Looks like plucky Sarah Palin is expanding her fan club from evangelicals to vegangelicals. Seriously, how could any animal rights activist not love the sight of Palin blathering to the press while a worker in blood-spattered overalls blithely slaughters turkeys a few feet away?
The media deemed it necessary to blur this bloody backdrop, in deference to the "unspoken covenant of ignorance" between consumers and the food industry that historian Ann Vileisis documents in Kitchen Literacy: How We Lost Knowledge of Where Food Comes From and Why We Need To Get It Back:
...we have ended up in the absurd situation today that most of us, as consumers, know very little about what we eat; and, sensing a "dark side" to our food production, many of us don't even want to know.
So now the blogosphere's a-Twitter with talk about "turkey carnage" and the "surreal... gruesomeness going on over her shoulder".
But you could argue that Palin performed a public service, however inadvertently. Americans are totally in denial about the way our livestock live--and die. Can you imagine the Food Network ever allowing Rachel Ray to slaughter a chicken in front of a live audience and millions of viewers, the way Jamie Oliver did back in January? After electrocuting the chicken, he told the visibly shocked audience:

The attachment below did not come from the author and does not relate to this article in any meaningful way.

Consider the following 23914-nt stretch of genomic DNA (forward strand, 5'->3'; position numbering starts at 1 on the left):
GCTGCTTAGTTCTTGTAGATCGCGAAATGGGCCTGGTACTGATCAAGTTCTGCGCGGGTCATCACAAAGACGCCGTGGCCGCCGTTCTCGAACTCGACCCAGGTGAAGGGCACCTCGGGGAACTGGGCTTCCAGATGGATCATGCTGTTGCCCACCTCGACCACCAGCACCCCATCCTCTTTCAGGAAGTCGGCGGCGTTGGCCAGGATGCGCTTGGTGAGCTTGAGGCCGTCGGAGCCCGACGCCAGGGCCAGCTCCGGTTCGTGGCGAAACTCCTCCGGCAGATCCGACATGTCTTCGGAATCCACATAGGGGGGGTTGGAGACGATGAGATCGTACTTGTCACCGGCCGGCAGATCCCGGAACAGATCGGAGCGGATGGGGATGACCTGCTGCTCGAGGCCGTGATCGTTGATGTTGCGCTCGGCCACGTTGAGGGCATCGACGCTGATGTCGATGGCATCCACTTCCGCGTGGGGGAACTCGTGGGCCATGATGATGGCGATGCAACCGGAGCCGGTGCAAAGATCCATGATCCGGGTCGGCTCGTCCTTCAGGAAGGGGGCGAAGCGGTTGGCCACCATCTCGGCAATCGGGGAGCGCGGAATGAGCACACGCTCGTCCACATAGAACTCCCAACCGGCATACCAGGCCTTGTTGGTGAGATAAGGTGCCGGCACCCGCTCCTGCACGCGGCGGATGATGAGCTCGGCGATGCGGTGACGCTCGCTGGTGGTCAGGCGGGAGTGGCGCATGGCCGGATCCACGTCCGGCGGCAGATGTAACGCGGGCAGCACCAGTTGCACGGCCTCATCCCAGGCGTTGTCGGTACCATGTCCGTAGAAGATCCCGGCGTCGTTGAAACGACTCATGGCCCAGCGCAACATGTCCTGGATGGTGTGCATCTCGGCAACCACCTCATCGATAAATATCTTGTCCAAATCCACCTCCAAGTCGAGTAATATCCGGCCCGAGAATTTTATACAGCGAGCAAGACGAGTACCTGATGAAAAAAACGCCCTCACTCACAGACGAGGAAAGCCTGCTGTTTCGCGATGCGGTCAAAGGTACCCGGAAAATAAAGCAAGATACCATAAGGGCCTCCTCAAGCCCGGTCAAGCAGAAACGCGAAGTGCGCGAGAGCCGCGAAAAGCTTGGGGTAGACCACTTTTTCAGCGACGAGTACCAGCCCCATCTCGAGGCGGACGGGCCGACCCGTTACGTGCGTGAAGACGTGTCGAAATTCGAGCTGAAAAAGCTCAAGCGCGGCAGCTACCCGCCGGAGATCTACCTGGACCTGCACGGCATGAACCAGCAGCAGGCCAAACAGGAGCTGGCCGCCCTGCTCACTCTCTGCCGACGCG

"As far as killing anything's concerned, it's never nice. I was trained to do it, I don't feel particularly good about this. But, I eat chickens, and I'm a chef."
As the New York Times noted:
Mr. Oliver said that he wanted people to confront the reality that eating any kind of meat involves killing an animal, even if it is done with a minimum of pain.
Michael Pollan took it upon himself to learn how to slaughter chickens because, as he wrote in The Omnivore's Dilemma:
It seemed to me not too much to ask of a meat eater, which I was then and still am, that at least once in his life he take some direct responsibility for the killing on which his meat-eating depends......In the end I personally killed a dozen or so chickens before moving on to try another station...I wasn't at it long enough for slaughtering chickens to become routine, but the work did begin to feel mechanical, and that feeling, perhaps more than any other, was disconcerting: how quickly you can get used to anything, especially when the people around you think nothing of it.
Sarah Palin clearly thought nothing of the fowl play taking place behind her, and why should she? She may be disconnected from the "fake" America, but as someone who's comfortable gutting a fish or field dressing a moose, she's more connected to the food chain than most. The fuss over this clucked-up photo op says as much about our own willful ignorance as it does about Palin's blasé embrace of topless turkeys.